Fort McHenry-Protecting Baltimore for over 210 Years!

Fort McHenry. Photo courtesy of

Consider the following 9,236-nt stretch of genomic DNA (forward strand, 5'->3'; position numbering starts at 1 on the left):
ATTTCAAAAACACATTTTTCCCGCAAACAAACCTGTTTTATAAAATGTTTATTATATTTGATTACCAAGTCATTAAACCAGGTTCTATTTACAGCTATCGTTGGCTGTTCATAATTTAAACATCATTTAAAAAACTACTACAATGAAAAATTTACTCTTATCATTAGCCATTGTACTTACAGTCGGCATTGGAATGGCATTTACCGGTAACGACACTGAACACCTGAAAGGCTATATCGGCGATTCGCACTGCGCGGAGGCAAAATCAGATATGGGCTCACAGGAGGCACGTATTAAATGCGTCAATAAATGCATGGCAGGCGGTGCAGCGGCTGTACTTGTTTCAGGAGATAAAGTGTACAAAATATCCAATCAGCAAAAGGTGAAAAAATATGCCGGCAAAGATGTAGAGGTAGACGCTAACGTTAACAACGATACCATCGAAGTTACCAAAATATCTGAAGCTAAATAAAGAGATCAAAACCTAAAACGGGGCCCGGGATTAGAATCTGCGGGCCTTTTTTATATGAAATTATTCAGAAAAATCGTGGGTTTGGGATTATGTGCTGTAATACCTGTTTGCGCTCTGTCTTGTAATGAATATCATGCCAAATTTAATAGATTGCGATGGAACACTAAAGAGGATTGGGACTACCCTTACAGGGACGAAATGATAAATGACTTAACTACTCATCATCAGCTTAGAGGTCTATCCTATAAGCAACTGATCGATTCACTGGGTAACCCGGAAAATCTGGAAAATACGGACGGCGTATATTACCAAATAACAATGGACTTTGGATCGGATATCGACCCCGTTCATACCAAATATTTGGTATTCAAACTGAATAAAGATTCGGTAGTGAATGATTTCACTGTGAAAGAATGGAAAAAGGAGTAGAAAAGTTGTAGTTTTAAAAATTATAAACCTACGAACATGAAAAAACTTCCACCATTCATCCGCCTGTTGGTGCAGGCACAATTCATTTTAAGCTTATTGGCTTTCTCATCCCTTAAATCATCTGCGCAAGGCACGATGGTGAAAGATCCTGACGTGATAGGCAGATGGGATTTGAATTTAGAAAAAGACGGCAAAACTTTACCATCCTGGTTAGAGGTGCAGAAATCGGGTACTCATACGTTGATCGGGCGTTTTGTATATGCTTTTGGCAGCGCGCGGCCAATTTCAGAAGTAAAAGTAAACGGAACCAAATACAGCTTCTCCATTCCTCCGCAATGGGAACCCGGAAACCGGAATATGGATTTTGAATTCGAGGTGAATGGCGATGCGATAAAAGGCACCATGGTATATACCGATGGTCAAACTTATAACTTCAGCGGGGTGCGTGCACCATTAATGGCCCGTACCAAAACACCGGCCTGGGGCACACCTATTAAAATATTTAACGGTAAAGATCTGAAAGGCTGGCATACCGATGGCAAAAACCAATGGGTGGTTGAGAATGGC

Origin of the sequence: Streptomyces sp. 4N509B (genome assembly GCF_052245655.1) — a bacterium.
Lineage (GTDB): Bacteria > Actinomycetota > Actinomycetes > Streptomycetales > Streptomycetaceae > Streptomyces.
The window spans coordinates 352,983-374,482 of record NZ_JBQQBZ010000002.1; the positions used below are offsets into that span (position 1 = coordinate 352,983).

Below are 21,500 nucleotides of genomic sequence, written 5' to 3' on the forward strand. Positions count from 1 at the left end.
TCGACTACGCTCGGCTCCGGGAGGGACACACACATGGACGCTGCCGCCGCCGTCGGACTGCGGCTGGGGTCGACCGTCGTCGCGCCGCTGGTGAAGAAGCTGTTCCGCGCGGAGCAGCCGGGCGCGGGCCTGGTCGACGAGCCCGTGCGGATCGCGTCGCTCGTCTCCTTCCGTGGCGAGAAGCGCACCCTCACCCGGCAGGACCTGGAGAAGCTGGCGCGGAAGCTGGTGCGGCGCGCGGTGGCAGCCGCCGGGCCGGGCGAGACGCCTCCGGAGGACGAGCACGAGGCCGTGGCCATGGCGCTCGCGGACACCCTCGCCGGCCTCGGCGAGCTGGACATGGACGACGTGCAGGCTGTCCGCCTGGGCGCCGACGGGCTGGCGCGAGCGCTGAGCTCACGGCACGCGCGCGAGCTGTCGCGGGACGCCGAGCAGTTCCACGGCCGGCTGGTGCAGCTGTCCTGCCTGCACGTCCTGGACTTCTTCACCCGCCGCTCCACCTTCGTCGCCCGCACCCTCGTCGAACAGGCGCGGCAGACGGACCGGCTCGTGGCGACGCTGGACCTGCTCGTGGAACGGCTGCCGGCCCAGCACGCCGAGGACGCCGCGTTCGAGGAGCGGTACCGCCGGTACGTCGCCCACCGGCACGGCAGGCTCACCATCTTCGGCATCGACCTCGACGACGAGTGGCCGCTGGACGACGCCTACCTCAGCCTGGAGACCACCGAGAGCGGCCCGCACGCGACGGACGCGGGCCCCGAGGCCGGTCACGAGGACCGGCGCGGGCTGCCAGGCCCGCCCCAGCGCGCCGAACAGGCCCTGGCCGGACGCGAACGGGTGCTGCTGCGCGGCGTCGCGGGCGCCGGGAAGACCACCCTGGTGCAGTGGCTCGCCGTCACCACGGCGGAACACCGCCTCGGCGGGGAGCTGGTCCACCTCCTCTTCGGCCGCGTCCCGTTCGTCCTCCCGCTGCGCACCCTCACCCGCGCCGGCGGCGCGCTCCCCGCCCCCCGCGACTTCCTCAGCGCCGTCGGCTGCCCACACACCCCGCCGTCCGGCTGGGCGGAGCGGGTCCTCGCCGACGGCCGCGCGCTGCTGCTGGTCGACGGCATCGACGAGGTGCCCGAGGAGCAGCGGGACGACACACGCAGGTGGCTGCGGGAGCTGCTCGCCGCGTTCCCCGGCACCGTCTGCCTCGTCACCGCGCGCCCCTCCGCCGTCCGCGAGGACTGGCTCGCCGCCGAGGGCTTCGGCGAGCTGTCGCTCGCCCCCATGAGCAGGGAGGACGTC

Fort McHenry photo courtesy of The Baltimore area is filled with historical monuments and landmarks. One of the most important landmarks to the city of Baltimore is Fort McHenry. This weekend, the Marines are invading Fort McHenry! The United States Marine Corps Historical Company will be camping at Fort McHenry on July 27th and 28th to celebrate the 200 year anniversary of the War of 1812. The Marines will lead special events and programs all weekend. There will be displays, historical uniforms, cannon fire, a full military dress parade and living history information. This is a great opportunity to learn more about the War of 1812 and how the Marines and Fort McHenry played a role in protecting the city of Baltimore from British invasion. Fort McHenry was built between 1799 and 1802 to protect the growing city of Baltimore from invasion and privateers. The fort is built in a 5 pointed star design. The fort played a role in serving and protecting the city during the War of 1812, The Civil War, World War I and World War II. Fort McHenry is best known for being the place where Francis Scott Key wrote “The Star Spangled Banner” after seeing the American flag still flying over the fort during the Battle of Baltimore from September 12 to 15, 1814. The famous flag, now at the Smithsonian National History of America Museum, is the largest garrison flag ever flown. The flag is 30ft high and 42ft long. The flag represented the (at the time) 15 states of the United States with 15 stars and 15 stripes. The fort continued to be in use throughout the years to World War II. During the Civil War, Fort McHenry served as a Union transfer prison camp for Southern sympathizers and Confederate prisoners of war. At one point during the war, after the Battle of Gettysburg, there were nearly 7,000 prisoners kept at the fort. During World War I, the fort was used as a 3,000 bed receiving hospital. More than 20,000 wounded and sick soldiers from the fields in Europe were treated at Fort McHenry before either being returned to their units for active duty or sent home. The hospital closed in 1923 and the War Department made the fort a national park. In 1942, Fort McHenry was commissioned again to be used as a training ground for the United State Coast Guard during World War II. Temporary buildings were built to house the trainees who were being taught everything from preventing sabotage to policing tactics. Today, none of the hospital or training buildings survive, but the core 5 star fort building and garrison building still stands. There are daily programs describing the history of the fort to visitors including a twice daily flag changing ceremony. Step back in time and see one of Baltimore’s great landmarks at Fort McHenry.